Our last morning in Kenting started like all the others, wake up and head down for breakfast, except this time no swimming after breakfast. I think three nights in Kenting was good enough, especially when the weather wasn’t that great. Without nice weather, there’s really not much to do there, so it was good we were heading back to Taipei.
Our bus from the hotel left at 11am and we arrived at Kaohsiung’s Zuoying station at 1:30pm. We had about an hour to kill before our train back to Taipei. There is a mall attached to the train station that has a Shin Kong Mitsukoshi, Uniqlo, Daiso, Muji and a food court. We walked around and my sister found some cute plastic plates for Nate at Daiso. The items there were only 39 NT = $1.58 (a bit cheaper than the Daiso at home).
The train we took back to Taipei took about two hours this time because we made about five stops along the way. We arrived back to a very wet and colder Taipei. It was about 13 degrees Celsius and raining quite hard. We didn’t have umbrellas so we walked as quickly as possible (Tim: It’s actually best to walk slower in rain to not get as wet, unless it’s windy) and under awnings as much as we could back to Tim’s uncle’s apartment. We dropped off our bags and headed out for dinner. We had our mind set on hot pot because of the weather and we wanted some vegetables.
We headed back to our favourite hot pot place and it was packed for 6:30pm. We were actually surprised it was so busy because most locals eat later than we do in North America. Luckily, there was a table for us and warmed we up with delicious shabu shabu. Nate enjoyed it as well and loved having some of the ice cream at the end.
After dinner we came back to the apartment and my sister and Noel started to pack and organize their luggage (it’s their last night here). Tim and I went through some of our stuff that we realize we don’t need so they could bring it back home for us – mostly Tim’s electronics.
Tomorrow, we’re going to stop by some of their favourite places before they head to the airport around 9pm. Noel wants to go back to Yong Kang Beef Noodle, Nate wants to go back to Daan Park (so we think), and my sister wants to go to Sunny Hills for pineapple cakes.
The forecast tomorrow is sun! Nate has been singing “Rain, rain, go away”, so now his wish will come true. If only the weather had been nice while they were here.
We set our alarms today at 5am to get ready to pack up and catch our train back to Taipei at 6:07am (Tim: One snooze later…). We checked out of our hotel and caught a cab to the train station. Unfortunately the hotel free shuttle to the train station doesn’t run so early in the morning (Tim: Neither does their breakfast, which was pretty good). This was the first cab ride we’ve taken this trip, generally we try not to take cabs but since time was an issue this morning we had to. The cab fare to the train was 140 NT = $5.70 CAD for a 3km ride.
Once we arrived at the Hualien train station, the place was packed for 5:45am! The only store that was open was 7-Eleven and they had two long line ups to pay. We passed on grabbing anything for breakfast as we planned on just sleeping on the ride back to Taipei. The train ride was 3 and a half hours, it was the only train that wasn’t full (local train). The ride didn’t feel that long because we both slept for the first two hours. The scenery along this route was quite nice, the ocean and high mountains lined the east coast. As we got closer to Taipei the scenery changed back to older run down buildings and high rises. I was looking forward to getting back to Taipei. Although I enjoyed seeing the rest of Taiwan, Taipei is probably my favourite city in terms of accessibility and variety.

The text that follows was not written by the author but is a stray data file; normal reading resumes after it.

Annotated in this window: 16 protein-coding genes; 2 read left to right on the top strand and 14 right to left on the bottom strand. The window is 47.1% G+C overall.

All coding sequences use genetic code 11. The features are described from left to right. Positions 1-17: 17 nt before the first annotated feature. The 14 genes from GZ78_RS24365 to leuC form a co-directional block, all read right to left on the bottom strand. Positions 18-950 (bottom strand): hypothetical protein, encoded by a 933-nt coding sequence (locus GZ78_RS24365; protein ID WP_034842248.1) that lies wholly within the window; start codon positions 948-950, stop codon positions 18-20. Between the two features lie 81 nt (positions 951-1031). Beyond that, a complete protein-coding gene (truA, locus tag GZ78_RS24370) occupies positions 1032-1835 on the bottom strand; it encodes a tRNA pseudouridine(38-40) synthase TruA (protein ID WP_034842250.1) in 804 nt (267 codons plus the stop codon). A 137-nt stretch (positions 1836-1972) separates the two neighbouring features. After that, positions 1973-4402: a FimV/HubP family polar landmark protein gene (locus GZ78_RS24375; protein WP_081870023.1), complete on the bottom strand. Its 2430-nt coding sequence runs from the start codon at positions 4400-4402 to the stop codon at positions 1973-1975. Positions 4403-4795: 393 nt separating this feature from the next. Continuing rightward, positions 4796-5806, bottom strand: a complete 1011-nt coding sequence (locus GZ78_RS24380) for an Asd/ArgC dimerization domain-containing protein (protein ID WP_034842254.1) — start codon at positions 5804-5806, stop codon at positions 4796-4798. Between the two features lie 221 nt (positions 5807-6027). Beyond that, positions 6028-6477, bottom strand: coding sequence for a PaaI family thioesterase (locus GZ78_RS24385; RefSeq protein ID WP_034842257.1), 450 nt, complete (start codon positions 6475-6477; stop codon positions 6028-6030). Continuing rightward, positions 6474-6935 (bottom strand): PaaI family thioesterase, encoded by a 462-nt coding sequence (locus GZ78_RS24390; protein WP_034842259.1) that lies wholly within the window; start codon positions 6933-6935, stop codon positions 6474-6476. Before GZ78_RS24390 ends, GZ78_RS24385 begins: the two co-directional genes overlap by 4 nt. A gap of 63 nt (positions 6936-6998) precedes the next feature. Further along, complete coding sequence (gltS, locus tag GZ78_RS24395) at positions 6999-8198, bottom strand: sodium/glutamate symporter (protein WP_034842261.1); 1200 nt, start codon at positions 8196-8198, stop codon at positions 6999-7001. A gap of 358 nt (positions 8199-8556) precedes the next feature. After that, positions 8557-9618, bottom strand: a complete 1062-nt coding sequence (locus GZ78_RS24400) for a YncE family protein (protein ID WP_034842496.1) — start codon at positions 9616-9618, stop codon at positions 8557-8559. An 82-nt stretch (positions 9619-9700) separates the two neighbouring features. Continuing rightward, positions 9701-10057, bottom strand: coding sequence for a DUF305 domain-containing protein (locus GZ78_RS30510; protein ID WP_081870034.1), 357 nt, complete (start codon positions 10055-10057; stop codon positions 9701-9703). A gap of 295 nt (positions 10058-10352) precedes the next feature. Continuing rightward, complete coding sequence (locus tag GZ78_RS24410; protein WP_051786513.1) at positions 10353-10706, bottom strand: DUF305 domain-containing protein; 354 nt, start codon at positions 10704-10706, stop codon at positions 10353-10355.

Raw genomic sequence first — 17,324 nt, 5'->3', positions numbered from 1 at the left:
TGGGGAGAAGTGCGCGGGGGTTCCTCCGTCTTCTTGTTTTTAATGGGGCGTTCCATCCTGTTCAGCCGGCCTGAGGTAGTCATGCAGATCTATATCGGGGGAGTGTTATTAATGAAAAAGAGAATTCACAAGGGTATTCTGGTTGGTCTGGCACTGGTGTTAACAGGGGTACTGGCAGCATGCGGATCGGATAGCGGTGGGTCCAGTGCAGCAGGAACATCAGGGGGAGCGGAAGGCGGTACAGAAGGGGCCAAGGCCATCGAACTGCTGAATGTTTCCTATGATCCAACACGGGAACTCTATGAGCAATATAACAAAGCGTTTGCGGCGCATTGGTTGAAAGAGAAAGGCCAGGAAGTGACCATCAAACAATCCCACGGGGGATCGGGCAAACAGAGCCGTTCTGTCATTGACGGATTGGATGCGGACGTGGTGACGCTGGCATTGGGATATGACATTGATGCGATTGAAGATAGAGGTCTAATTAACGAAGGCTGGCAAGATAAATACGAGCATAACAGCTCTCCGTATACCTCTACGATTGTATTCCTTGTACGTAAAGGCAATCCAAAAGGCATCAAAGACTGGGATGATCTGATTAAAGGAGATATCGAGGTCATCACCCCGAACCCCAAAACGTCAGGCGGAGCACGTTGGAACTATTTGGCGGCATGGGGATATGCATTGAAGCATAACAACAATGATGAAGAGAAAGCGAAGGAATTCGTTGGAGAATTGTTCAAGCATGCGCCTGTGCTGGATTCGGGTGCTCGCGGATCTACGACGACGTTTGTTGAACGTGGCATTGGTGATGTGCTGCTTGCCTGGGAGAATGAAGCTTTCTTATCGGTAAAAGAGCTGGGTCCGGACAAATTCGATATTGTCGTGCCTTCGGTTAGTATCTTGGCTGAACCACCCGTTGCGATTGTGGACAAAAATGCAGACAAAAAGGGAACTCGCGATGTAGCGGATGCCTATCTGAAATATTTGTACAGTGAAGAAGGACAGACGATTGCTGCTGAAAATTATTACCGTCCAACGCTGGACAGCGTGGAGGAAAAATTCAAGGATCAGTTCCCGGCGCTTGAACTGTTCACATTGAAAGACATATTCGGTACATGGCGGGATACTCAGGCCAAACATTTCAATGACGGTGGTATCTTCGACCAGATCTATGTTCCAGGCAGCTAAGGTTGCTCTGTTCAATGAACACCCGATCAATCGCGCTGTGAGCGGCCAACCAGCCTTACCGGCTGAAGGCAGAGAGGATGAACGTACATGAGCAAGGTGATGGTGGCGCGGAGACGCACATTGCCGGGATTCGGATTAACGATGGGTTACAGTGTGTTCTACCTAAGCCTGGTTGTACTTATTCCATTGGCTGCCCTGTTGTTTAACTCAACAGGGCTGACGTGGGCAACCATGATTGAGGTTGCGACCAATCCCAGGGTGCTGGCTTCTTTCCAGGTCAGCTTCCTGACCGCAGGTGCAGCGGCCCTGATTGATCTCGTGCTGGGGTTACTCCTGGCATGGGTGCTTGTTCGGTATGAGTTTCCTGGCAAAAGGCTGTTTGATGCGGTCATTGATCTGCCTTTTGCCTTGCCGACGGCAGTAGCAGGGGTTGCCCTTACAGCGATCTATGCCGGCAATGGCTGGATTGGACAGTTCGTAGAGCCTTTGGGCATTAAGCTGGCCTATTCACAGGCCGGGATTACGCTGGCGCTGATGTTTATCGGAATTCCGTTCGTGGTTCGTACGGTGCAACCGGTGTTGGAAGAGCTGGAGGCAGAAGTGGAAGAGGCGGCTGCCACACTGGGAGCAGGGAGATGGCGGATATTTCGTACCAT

We arrived at the Taipei Main Station at 9:38am. We decided to buy our tickets to Kaohsiung for next week – when we’d be going down to Kenting (a beach resort area at the southern tip of Taiwan) with my sister, Noel, and Nate. We didn’t want to get burned with not being able to pick a good train time with them. Since we bought the tickets early, they were 20% off. The high speed rail tickets are about double the price of the regular Taiwan railways tickets (which we took around the island this past week). But to save time (especially traveling with a toddler), the high speed rail was a no brainer. It would take less than two hours to get to Kaohsiung (the trains go at 300km/hour) from Taipei, versus around 5 hours on the regular train.
We headed back to Tim’s uncle’s apartment to drop off our bags before finding something to eat. The whole train ride I was craving shabu shabu hot pot again. We went back to the same place we had dinner last Saturday. It totally hit the spot and I was on a hot pot high. I noticed there were a lot of children (around 5-8 years old) with their parents there – about half the tables had children at them. We will probably take my sister, Noel, and Nate here when they visit. It’s a block down from where we’ll be staying, it’s kid friendly, good value ($20 CAD total for both of us) and delicious.
We planned on walking to Daan Park after our lunch but it started to rain and Tim didn’t bring his rain jacket, so we went back to the apartment. I repacked my bag and organized items that we had left here last week. Also, I forgot to mention that as soon as we got back to Taipei, I saw two miniature red poodles.
We met up with the Airbnb host in front of the apartment at 3pm. Her name is Violet, an English speaking local, who showed us up to the apartment. The apartment looked like how it did on Airbnb for the most part. The walls are a bit weathered but that’s not really a big deal as the apartment is clean and stocked with all the necessary amenities. It has 2 bedrooms (3 beds), 1 bathroom and a large kitchen. The location is really good- close to two MRT to lines (Daan and the Technology Building stations) and lots of restaurants. One of the perks of this place is that it has a washer and dryer (Yay! We can finally do laundry) (Tim: The dryer just basically spin dries the clothes…).
After settling in and finishing up our laundry, we headed out to buy some groceries for my nephew, Nate. My sister will be cooking for him while he’s here. We went down to the Technology Building station and went to PX Mart to buy a 6L jug of water, some fruit and chicken. Across from the street from the apartment, there are a couple of organic grocery stores. We bought organic milk and eggs from the market – Nate is a lucky boy!